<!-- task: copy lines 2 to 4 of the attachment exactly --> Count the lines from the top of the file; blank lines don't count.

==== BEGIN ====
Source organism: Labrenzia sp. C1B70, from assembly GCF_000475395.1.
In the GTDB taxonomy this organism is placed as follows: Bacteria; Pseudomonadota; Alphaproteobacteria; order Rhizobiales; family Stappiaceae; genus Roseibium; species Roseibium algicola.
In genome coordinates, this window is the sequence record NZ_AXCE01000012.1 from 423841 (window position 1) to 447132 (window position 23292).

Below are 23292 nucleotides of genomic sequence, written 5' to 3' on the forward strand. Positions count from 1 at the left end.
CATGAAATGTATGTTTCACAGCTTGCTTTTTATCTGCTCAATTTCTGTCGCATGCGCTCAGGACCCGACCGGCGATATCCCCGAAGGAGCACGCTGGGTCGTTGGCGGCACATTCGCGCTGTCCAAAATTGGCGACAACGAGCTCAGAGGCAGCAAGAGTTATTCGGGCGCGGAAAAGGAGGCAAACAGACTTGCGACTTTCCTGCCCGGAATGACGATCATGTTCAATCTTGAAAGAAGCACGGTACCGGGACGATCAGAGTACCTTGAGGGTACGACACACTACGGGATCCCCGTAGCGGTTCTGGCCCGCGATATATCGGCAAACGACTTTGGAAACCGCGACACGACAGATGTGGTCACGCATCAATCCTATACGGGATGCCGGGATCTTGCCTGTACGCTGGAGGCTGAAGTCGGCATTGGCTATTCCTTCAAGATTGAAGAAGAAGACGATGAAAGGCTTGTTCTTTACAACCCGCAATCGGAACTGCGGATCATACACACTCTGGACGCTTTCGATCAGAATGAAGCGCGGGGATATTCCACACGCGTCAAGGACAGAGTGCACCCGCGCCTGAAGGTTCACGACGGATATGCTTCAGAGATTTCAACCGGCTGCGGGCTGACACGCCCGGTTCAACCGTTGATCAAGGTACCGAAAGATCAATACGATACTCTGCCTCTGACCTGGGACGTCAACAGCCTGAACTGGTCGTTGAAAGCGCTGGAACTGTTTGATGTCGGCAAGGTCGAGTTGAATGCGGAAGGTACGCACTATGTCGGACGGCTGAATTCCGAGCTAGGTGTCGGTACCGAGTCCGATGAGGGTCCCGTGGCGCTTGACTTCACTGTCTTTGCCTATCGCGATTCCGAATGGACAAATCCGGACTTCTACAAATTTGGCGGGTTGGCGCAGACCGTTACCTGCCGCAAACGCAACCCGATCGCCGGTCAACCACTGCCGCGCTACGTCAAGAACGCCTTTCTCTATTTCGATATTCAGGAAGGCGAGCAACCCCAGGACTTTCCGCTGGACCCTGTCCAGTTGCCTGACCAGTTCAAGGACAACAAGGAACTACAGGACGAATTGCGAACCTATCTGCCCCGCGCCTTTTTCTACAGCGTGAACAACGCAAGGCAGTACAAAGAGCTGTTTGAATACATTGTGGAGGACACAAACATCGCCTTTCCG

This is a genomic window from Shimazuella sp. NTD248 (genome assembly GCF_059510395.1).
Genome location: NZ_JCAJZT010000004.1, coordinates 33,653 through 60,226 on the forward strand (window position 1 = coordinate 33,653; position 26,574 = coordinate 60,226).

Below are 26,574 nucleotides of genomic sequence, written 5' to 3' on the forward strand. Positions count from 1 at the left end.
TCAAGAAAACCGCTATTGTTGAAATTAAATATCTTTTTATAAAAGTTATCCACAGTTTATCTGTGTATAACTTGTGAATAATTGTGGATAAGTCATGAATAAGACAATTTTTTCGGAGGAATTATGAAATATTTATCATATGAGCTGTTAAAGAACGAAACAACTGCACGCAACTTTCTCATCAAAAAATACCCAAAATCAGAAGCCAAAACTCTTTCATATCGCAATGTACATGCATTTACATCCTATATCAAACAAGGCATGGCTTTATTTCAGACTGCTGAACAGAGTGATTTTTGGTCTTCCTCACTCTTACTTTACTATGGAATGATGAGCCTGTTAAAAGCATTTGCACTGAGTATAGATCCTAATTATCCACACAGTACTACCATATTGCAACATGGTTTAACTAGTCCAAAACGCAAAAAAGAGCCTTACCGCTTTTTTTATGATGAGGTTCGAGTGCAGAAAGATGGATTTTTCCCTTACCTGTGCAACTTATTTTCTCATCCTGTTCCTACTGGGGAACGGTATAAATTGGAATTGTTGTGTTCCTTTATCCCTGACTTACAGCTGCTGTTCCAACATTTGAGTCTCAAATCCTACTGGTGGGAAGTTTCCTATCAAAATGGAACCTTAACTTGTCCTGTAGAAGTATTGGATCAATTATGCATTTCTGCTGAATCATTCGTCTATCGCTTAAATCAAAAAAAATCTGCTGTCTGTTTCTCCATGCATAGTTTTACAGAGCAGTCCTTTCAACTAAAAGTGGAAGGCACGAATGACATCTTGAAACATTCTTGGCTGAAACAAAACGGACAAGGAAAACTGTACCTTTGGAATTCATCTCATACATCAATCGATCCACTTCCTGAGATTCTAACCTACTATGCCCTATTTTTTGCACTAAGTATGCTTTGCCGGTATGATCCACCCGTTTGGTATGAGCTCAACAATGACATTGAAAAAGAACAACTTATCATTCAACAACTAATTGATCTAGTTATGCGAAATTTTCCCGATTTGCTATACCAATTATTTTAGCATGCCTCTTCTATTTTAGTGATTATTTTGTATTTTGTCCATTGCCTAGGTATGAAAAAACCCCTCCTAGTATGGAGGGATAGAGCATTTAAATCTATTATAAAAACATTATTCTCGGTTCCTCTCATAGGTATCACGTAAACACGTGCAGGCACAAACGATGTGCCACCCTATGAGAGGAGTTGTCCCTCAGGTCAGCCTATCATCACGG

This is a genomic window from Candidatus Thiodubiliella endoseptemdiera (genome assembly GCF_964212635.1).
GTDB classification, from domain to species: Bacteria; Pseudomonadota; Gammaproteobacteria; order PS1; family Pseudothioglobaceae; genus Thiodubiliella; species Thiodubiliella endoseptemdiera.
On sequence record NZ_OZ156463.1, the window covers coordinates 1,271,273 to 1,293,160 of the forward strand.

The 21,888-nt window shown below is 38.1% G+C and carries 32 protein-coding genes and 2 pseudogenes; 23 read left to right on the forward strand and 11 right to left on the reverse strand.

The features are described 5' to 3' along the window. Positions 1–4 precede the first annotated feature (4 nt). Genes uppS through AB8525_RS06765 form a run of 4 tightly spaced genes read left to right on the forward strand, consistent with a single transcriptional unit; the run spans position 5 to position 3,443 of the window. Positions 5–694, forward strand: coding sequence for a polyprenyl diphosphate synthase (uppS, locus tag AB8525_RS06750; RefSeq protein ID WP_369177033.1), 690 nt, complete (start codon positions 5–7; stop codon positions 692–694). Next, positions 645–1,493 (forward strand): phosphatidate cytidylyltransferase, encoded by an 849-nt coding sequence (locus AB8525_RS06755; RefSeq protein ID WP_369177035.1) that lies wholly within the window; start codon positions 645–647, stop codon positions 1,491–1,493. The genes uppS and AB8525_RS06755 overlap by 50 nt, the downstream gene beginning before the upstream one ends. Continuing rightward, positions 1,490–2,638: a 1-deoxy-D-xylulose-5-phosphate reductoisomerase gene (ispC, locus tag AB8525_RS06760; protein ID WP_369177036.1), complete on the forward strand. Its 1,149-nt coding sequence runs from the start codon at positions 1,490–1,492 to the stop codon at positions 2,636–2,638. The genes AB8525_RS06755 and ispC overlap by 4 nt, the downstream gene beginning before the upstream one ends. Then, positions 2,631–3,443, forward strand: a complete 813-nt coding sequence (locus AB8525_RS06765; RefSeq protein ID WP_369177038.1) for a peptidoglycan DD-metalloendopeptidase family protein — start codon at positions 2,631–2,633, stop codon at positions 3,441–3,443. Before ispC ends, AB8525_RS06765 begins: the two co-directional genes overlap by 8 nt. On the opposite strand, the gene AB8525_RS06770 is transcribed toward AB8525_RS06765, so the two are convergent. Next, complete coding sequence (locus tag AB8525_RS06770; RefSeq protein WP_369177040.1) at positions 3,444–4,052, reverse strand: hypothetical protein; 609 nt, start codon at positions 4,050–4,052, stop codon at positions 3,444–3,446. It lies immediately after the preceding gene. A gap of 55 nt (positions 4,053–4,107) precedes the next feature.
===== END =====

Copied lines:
In the GTDB taxonomy this organism is placed as follows: Bacteria; Pseudomonadota; Alphaproteobacteria; order Rhizobiales; family Stappiaceae; genus Roseibium; species Roseibium algicola.
In genome coordinates, this window is the sequence record NZ_AXCE01000012.1 from 423841 (window position 1) to 447132 (window position 23292).

Below are 23292 nucleotides of genomic sequence, written 5' to 3' on the forward strand. Positions count from 1 at the left end.